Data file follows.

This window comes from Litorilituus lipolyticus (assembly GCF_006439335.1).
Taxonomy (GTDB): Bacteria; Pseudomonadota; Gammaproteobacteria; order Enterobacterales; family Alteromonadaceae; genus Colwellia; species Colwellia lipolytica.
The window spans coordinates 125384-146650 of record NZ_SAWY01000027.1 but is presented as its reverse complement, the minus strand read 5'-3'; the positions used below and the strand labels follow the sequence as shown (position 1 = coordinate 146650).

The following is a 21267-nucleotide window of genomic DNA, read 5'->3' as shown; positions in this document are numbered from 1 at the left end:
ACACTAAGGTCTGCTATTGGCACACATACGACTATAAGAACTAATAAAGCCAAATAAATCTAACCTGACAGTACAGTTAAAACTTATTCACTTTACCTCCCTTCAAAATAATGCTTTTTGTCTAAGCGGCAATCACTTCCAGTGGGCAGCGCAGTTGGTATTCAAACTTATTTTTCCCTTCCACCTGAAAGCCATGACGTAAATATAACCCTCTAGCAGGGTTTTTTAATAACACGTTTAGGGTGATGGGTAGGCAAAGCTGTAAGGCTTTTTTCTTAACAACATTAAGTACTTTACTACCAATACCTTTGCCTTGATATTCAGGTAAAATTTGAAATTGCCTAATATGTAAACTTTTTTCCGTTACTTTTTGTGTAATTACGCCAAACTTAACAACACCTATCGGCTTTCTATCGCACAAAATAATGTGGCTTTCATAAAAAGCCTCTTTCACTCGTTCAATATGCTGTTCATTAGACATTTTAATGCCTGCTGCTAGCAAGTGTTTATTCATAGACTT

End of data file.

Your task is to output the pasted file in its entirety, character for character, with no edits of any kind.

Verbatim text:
This window comes from Litorilituus lipolyticus (assembly GCF_006439335.1).
Taxonomy (GTDB): Bacteria; Pseudomonadota; Gammaproteobacteria; order Enterobacterales; family Alteromonadaceae; genus Colwellia; species Colwellia lipolytica.
The window spans coordinates 125384-146650 of record NZ_SAWY01000027.1 but is presented as its reverse complement, the minus strand read 5'-3'; the positions used below and the strand labels follow the sequence as shown (position 1 = coordinate 146650).

The following is a 21267-nucleotide window of genomic DNA, read 5'->3' as shown; positions in this document are numbered from 1 at the left end:
ACACTAAGGTCTGCTATTGGCACACATACGACTATAAGAACTAATAAAGCCAAATAAATCTAACCTGACAGTACAGTTAAAACTTATTCACTTTACCTCCCTTCAAAATAATGCTTTTTGTCTAAGCGGCAATCACTTCCAGTGGGCAGCGCAGTTGGTATTCAAACTTATTTTTCCCTTCCACCTGAAAGCCATGACGTAAATATAACCCTCTAGCAGGGTTTTTTAATAACACGTTTAGGGTGATGGGTAGGCAAAGCTGTAAGGCTTTTTTCTTAACAACATTAAGTACTTTACTACCAATACCTTTGCCTTGATATTCAGGTAAAATTTGAAATTGCCTAATATGTAAACTTTTTTCCGTTACTTTTTGTGTAATTACGCCAAACTTAACAACACCTATCGGCTTTCTATCGCACAAAATAATGTGGCTTTCATAAAAAGCCTCTTTCACTCGTTCAATATGCTGTTCATTAGACATTTTAATGCCTGCTGCTAGCAAGTGTTTATTCATAGACTT